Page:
The End of the Cold War

notes on the end of the Cold War

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The end of the Cold War
Détente and economic reform in the USSR 1983-5
Brezhnev died in 1982
Yuri Andropov became leader of the USSR in November 1982
There were already signs that the Soviet leadership wished to resume détente
Wanted to make the Soviet economy more competitive with the West
Andropov died in February 1984 from kidney failure
Initiated the process of economic reform in the USSR
At a time of deepening tensions with the USA, the Soviet Politburo chose Konstantin
Chernenko, a cautious and elderly conservative
Re-opened negotiations at Geneva in March 1985
The problems facing Mikhail Gorbachev
A new and expensive arms race was caused by the collapse of détente in the late 1970s
1983: Reagan announces the development of `Star Wars'; setting up nuclear and
laser-armed satellites that would be able to destroy ballistic missiles in the atmosphere
Moscow lacked both the financial means and the technology to build a rival system and
feared that SDI might tempt the USA to launch a pre-emptive nuclear strike on the USSR
The USSR was increasingly suffering from `global over-stretch' (the situation when great
powers take on more global responsibilities than they can afford or manage easily)
The USSR was fighting an unwinnable war in Afghanistan
Giving financial aid to left-wing regimes which had seized power in Angola and the Horn of
This all cost a great deal of money
The Soviet economy desperately needed both technological and financial input from the
In the USSR's interests to restore the Soviet-Western détente
Resume negotiations on the reduction of armaments
Gorbachev wished to go further than that
Determined to end the Cold War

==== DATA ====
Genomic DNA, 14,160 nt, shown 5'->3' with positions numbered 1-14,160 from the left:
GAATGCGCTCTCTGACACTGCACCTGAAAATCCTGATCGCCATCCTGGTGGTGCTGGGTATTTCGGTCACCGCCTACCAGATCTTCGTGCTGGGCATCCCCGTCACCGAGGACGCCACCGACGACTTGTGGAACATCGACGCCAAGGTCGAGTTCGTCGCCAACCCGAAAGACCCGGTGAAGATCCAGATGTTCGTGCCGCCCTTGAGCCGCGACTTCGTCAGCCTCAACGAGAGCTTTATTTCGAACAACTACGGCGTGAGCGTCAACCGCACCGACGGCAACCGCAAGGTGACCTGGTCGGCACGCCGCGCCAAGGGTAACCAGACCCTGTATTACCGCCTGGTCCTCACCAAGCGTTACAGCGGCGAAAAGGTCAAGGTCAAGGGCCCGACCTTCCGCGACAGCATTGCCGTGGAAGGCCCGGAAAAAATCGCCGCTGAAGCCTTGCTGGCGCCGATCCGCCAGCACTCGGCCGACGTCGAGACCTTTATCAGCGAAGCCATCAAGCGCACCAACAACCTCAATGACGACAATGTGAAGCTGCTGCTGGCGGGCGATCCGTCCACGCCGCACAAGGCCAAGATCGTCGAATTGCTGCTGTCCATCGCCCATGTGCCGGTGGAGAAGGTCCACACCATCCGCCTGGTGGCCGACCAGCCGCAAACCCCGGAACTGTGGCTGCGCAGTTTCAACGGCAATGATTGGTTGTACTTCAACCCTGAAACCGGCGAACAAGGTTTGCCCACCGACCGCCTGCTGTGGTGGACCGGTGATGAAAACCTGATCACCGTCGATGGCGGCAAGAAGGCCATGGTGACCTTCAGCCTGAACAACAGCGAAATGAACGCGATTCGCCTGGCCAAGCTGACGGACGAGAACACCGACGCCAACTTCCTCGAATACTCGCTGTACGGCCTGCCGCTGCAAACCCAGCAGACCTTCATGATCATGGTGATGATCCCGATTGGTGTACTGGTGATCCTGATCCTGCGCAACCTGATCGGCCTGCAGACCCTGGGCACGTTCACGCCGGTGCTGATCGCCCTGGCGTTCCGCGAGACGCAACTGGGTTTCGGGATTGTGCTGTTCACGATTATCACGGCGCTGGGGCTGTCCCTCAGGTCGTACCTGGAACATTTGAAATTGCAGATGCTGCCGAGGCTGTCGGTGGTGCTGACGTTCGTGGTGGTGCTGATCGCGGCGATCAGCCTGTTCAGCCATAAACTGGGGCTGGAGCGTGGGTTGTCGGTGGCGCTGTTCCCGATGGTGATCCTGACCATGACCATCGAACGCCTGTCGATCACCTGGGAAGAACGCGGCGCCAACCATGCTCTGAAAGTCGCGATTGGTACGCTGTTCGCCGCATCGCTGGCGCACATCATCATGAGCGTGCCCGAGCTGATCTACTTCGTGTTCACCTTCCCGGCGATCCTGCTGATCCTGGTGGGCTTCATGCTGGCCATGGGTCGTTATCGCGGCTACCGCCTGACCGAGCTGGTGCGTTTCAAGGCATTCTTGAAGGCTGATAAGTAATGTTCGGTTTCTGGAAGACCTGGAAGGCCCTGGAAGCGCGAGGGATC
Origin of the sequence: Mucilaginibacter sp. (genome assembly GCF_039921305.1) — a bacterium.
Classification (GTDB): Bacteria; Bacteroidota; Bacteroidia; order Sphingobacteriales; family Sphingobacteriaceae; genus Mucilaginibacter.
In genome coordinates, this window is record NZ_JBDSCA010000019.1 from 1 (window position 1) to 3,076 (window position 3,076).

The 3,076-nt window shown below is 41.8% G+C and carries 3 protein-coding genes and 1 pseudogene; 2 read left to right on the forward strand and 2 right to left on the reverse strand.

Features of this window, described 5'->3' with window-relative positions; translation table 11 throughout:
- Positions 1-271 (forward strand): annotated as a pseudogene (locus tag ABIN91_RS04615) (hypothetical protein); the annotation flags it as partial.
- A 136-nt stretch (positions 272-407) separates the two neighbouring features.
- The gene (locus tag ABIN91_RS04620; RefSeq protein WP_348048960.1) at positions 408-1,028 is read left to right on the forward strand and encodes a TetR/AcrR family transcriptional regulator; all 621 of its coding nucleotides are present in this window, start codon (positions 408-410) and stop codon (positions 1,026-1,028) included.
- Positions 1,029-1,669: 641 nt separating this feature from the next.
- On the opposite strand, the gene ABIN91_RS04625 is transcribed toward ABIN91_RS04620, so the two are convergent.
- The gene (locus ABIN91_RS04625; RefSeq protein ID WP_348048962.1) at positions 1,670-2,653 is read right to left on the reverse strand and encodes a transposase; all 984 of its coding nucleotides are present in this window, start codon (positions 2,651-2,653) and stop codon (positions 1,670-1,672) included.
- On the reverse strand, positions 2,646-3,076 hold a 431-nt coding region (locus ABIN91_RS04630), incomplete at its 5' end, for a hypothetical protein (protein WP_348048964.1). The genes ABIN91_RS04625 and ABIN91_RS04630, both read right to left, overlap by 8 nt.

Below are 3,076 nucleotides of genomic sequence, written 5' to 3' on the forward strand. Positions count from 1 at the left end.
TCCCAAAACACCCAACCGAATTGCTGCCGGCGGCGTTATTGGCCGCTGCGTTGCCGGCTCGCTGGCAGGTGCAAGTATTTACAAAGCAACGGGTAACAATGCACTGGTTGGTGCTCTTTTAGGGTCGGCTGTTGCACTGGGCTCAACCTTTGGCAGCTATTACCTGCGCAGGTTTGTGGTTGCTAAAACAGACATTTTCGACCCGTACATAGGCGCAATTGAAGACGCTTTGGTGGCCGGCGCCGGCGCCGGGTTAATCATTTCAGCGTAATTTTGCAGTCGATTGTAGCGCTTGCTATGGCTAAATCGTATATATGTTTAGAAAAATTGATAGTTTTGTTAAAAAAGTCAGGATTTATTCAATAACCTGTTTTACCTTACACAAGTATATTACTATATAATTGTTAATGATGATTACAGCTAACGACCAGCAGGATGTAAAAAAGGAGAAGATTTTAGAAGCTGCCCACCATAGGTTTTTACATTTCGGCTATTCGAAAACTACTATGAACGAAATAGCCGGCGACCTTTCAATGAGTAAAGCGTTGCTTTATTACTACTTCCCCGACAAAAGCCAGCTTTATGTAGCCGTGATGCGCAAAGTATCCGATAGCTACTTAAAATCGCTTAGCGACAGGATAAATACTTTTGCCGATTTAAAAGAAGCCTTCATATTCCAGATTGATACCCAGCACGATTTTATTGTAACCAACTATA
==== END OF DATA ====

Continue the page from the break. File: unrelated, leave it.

Waging it was too costly and stopped him implementing his policies of perestroika and
glasnost (fundamentally restoring the Soviet economy and liberalising the Soviet political
Unlike Stalin, Khrushchev and Brezhnev, he did not conduct foreign policy according to the
Marxist-Leninist revolutionary ideology
Did not believe any longer that Communism would eventually triumph over the West
Worked towards achieving international co-operation and a real co-existence between the
two systems, whose values and principles would eventually converge instead of conflicting
Gorbachev 1931 ­
1931 March 2 ­ born into a peasant family in Stavropol
1952 ­ Joined the Communist Party
1966 ­ Graduated from Agricultural Institute as an agronomist-economist
1970 ­ Appointed First Secretary for Agriculture
1979 ­ Joined the Politburo
1985 March 11 ­ elected General Secretary of the USSR
1986 February ­ launched the policies of glasnost (openness) and perestroika (reconstruction,
reform of the political and economic system)
1987 January ­ called for multi-candidate elections in the USSR
1988 ­ Announced the withdrawal of Soviet forces from Afghanistan and the abandonment of the
Brezhnev Doctrine
1989 ­ A string of mostly peaceful revolutions in Eastern Europe

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­ Received Nobel Peace Prize for ending the Cold War
1991 August ­ Soviet hardliners launched unsuccessful coups against him
August 25 ­ resigned
Détente renegotiated 1985-8
Decision made to renew talks only months before Gorbachev
Quickly showed that he was determined to negotiate major reductions in nuclear weapons
August 1985: stopped increasing the number of SS-20s being installed in Eastern Europe
October: started to reduce the total number deployed
Failed at the Reykjavik Conference in 1986 to persuade Reagan to give up the SDI…read more

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The GDR faced a major challenge when the Hungarian government decided in August to open
its frontiers with Austria and some 150,000 East Germans poured across the border on their
way to the FRG
Under pressure from the West German Chancellor, Helmut Kohl, Honecker also granted exit
visas to the thousands of East Germans who had travelled to Poland and Prague, and who
were quite literally besieging the West German embassies there in a desperate attempt to
flee the GDR
Honecker was now facing a…read more


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